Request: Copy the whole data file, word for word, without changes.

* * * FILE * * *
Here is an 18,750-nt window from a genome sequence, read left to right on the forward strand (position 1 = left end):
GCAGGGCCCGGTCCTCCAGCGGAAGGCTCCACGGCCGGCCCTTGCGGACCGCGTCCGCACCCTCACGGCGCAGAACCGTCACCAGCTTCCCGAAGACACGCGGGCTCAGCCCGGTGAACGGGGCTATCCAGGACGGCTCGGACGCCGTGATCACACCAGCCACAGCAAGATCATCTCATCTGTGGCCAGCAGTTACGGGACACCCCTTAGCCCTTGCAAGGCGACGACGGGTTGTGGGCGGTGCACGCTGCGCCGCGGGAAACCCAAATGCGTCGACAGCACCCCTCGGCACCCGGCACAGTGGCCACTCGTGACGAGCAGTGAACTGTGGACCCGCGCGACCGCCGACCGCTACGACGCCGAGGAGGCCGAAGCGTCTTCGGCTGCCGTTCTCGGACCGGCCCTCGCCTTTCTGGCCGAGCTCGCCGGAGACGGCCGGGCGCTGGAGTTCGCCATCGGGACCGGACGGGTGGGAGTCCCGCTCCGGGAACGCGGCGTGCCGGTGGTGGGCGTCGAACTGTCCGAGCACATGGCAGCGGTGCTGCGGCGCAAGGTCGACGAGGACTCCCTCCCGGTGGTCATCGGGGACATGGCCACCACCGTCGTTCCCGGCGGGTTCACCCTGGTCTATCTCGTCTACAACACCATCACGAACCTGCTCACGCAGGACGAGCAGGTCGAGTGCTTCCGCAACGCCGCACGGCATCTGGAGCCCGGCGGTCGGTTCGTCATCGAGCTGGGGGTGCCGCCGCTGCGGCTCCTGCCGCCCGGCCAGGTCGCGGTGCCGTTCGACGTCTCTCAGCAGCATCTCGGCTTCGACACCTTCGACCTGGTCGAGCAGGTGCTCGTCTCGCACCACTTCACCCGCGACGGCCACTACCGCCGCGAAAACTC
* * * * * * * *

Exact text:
Here is an 18,750-nt window from a genome sequence, read left to right on the forward strand (position 1 = left end):
GCAGGGCCCGGTCCTCCAGCGGAAGGCTCCACGGCCGGCCCTTGCGGACCGCGTCCGCACCCTCACGGCGCAGAACCGTCACCAGCTTCCCGAAGACACGCGGGCTCAGCCCGGTGAACGGGGCTATCCAGGACGGCTCGGACGCCGTGATCACACCAGCCACAGCAAGATCATCTCATCTGTGGCCAGCAGTTACGGGACACCCCTTAGCCCTTGCAAGGCGACGACGGGTTGTGGGCGGTGCACGCTGCGCCGCGGGAAACCCAAATGCGTCGACAGCACCCCTCGGCACCCGGCACAGTGGCCACTCGTGACGAGCAGTGAACTGTGGACCCGCGCGACCGCCGACCGCTACGACGCCGAGGAGGCCGAAGCGTCTTCGGCTGCCGTTCTCGGACCGGCCCTCGCCTTTCTGGCCGAGCTCGCCGGAGACGGCCGGGCGCTGGAGTTCGCCATCGGGACCGGACGGGTGGGAGTCCCGCTCCGGGAACGCGGCGTGCCGGTGGTGGGCGTCGAACTGTCCGAGCACATGGCAGCGGTGCTGCGGCGCAAGGTCGACGAGGACTCCCTCCCGGTGGTCATCGGGGACATGGCCACCACCGTCGTTCCCGGCGGGTTCACCCTGGTCTATCTCGTCTACAACACCATCACGAACCTGCTCACGCAGGACGAGCAGGTCGAGTGCTTCCGCAACGCCGCACGGCATCTGGAGCCCGGCGGTCGGTTCGTCATCGAGCTGGGGGTGCCGCCGCTGCGGCTCCTGCCGCCCGGCCAGGTCGCGGTGCCGTTCGACGTCTCTCAGCAGCATCTCGGCTTCGACACCTTCGACCTGGTCGAGCAGGTGCTCGTCTCGCACCACTTCACCCGCGACGGCCACTACCGCCGCGAAAACTC